Monday, June 5, 2017

THE DAY DRINKING WATER CAME TO SALDIVAR ACRES COLONIA

By  Juan Montoya
For years after they bought their lots in the Salazar Acres Subdivision in the margins of the southeast Brownsville city limits, the residents had to do without water connections from El Jardin Water District.

The late B.C. Price was El Jardin manager and his board had argued that the residents there could not have a meter and connections to the district's water mains along Browne Road because there was no dedicated right-of-way on Salazar Road. They said it was one of many illegal subdivisions that carried over the years in the precinct.

And so the residents toiled to haul drinking and domestic-use water in plastic 55-gallon drums. Some even had placed large black plastic tanks atop their homes to which they pumped water with small pumps. In this way, they could have some water for their showers and baths.
Lacking connections to any existing sanitary sewer branch lines of the Brownsville Public Utility Board, the subdivision was serviced by (on-site sewer facilities) septic tanks.

Things dragged on for years and politicians came and went. The problem, however, was getting bigger and bigger and the people wanted a solution. Over time, they enlisted the aid of activists for Valley Interfaith (Sister Consuelo was her name) and set about to get their water. The commissioner at that time was Lucino Rosenbaum.

County officials suspected that since Price and Salazar were competing developers, that might have played a part in El Jardin's reluctance to provide the hookups. Nonetheless, with the nun from Valley Interfaith applying pressure in the form of camping out in the commissioner's office and showing up en-masse at the commissioners court, things were rapidly coming to a head.
At the time, the area around Saldivar and Browne roads was rural. There was no Ben Brite School across the subdivision. The city was still off in the distance ending somewhere near El Jardin Elementary near the airport.

At that time, Pct. 1 had an acting engineer named Juan Garza. Garza was an old-time county employee who had training as a surveyor, but pressed into service, had been acting county engineer. You might have known him. His brother Willy owns the Border Lounge on 14th Street. They are an old barrio family.

 When registered engineer Andy Cueto was hired by the county, he moved to consolidate his territory and Garza – already in his 60s – was unceremoniously let go. Pct. 1 picked him up and made him the Right-of-Way guy.
Tired of Sister Consuelo and her band of Saldivar Subdivision protesters, Garza came up with a plan to get the residents water, and ease the political pressure on the elected officials.


He researched the matter and came up with a plan. In those days, each precinct controlled its own Road and Bridge budget, basically throwing caliche on the worst roads as best they could. The consolidated Public Works Dept. did not exist.

Garza and the precinct staff went about gathering documentation to establish the fact that county materials and workers had serviced Saldivar Road. Going back on their daily duty logs, they put together evidence indicating the road had been serviced. Old-time precinct employees (going back to commissioner D.J. Lerma, and before) signed affidavits that they had worked on the road. By coincidence, it was found that aside from having gone into the road to service it, at least one old-timer knew some people there (a woman) for whom he spread caliche on the road. Well, why not?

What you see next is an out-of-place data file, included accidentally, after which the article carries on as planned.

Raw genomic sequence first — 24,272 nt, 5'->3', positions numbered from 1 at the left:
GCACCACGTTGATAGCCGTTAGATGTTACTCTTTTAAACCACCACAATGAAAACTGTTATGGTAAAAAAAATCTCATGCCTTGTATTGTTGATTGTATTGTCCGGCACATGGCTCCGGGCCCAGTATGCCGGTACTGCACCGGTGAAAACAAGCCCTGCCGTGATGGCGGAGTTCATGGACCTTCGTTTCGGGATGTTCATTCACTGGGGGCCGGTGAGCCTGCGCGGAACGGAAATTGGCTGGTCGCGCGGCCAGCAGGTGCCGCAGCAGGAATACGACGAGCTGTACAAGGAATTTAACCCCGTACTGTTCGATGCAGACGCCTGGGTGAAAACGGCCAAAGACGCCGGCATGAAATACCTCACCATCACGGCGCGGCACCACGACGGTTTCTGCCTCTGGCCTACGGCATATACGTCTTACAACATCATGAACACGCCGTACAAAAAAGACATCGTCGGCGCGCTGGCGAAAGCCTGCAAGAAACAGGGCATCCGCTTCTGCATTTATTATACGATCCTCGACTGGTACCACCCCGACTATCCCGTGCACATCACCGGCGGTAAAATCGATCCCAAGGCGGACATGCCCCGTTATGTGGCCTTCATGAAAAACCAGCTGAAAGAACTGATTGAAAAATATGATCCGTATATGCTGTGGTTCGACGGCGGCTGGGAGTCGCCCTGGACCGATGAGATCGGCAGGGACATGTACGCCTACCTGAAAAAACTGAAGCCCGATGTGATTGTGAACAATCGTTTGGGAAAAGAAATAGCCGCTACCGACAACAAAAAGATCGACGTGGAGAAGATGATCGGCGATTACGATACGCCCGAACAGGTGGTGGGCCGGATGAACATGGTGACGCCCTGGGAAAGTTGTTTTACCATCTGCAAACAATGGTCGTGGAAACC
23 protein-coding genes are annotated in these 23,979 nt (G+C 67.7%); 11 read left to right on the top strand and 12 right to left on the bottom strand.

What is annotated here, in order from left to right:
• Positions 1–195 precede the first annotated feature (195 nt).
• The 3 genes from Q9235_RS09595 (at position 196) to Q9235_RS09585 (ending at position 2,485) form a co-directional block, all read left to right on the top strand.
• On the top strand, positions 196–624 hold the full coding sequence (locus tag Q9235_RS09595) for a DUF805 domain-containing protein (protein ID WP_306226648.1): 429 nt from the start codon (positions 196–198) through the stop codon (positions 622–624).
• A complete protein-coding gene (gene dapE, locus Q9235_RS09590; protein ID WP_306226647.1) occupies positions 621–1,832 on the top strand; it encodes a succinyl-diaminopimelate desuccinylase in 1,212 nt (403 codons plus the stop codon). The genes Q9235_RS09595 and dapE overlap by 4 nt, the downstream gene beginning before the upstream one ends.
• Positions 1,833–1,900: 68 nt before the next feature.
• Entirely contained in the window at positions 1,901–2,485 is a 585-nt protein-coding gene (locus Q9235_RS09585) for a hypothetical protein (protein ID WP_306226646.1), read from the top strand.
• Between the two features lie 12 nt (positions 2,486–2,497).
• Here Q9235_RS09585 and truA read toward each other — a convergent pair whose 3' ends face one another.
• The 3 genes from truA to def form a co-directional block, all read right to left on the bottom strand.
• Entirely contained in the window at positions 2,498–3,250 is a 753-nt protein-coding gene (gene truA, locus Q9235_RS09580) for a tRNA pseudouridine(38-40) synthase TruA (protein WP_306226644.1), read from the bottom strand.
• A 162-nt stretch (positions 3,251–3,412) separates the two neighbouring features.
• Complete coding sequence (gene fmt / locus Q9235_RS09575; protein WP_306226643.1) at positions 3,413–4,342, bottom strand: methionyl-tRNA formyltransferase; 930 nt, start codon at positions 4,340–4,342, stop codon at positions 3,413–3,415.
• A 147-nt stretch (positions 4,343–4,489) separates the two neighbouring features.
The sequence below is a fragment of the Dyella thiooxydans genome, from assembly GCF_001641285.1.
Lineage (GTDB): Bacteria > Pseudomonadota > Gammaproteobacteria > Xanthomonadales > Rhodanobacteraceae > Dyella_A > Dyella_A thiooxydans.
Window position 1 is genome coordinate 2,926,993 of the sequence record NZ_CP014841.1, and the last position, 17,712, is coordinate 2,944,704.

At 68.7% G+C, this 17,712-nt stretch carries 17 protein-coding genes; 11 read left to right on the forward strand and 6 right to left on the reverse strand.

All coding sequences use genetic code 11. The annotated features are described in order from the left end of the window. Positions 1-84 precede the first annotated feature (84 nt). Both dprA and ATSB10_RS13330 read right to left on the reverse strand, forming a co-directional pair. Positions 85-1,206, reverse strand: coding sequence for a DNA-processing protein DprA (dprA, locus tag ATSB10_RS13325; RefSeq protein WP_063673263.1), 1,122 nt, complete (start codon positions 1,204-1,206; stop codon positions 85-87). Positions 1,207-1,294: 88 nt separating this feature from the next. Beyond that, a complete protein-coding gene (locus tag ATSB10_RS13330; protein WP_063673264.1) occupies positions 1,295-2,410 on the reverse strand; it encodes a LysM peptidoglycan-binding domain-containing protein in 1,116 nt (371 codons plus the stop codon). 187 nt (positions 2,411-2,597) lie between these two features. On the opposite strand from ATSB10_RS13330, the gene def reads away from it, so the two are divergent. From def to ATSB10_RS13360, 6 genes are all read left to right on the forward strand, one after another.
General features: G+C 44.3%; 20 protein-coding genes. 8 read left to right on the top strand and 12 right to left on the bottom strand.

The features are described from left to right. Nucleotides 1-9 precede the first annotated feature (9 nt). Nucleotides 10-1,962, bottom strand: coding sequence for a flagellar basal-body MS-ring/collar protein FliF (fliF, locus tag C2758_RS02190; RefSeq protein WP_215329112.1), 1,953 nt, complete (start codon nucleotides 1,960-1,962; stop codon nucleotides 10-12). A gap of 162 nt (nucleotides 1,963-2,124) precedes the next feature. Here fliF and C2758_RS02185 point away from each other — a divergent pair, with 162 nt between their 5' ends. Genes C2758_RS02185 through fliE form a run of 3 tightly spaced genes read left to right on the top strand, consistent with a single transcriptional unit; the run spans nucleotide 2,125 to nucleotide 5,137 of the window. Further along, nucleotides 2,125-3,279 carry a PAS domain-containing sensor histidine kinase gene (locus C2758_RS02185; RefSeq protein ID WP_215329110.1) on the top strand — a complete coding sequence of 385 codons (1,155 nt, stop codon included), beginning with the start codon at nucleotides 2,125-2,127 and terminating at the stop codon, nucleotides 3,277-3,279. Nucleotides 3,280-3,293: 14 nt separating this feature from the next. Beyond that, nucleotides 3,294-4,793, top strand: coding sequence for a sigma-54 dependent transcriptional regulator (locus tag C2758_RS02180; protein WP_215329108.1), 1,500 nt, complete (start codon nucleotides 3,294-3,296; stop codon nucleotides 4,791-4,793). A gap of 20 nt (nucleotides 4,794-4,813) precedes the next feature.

Under Texas law, an easement (ROW of Saldivar Road) could be obtained by the county if it could prove that county materials, machinery and manpower to maintain it had been used for a period longer than 10 years.
Then, an action item was placed on the commissioners court to declare Saldivar Road a part of the county road system by prescriptive easement. Once this was done and the commissioners voted to accept it, the way was clear.

Price was shown the commissioners' court vote, and that an easement through where he could run the lines now existed.
To everyone's relief, he gave in. Each connection would cost residents about $3,000 which could be paid in small increments in their monthly water bills. And the residents would no longer have to haul water (it weights a little over 8 pounds per gallon, we learned) to drink or for domestic use.

Sister Consuelo was happy to have helped the Saldivar Acres residents. They were no longer camped out at the precinct office, and Price had them off his back.

When the water lines were finally run out to the subdivision, they held a prayer service and invited the county's public officials to drink the first glass that ran to the end of the road. And that was the day that water came to Saldivar Acres Subdivision off Browne Road.

4 comments:

Anonymous said...

Like anyone gives a fuck about colonias. Write about bitches, juan!

Anonymous said...

"The squeeky wheel gets the grease"

Anonymous said...

Colonias are part of our culture, Bro. Be nice. You cannot be a True Mexican if you disrespect colonias. Colonias is who we are!

Anonymous said...

If you are poor, you live in a "colonia", if you are middle class or "rich" by local standards, you live in a "subdivision".
People should research better. I know people living or grew up in Cameron Park and Portway Acres that are professionals with jobs in the tv. business and education. Not everybody that lives in a colonia is an "illegal" or a "mexican", not everybody that lives in a colonia sells drugs. Some people that sell illegal stuff actually live in those "subdivisions".

rita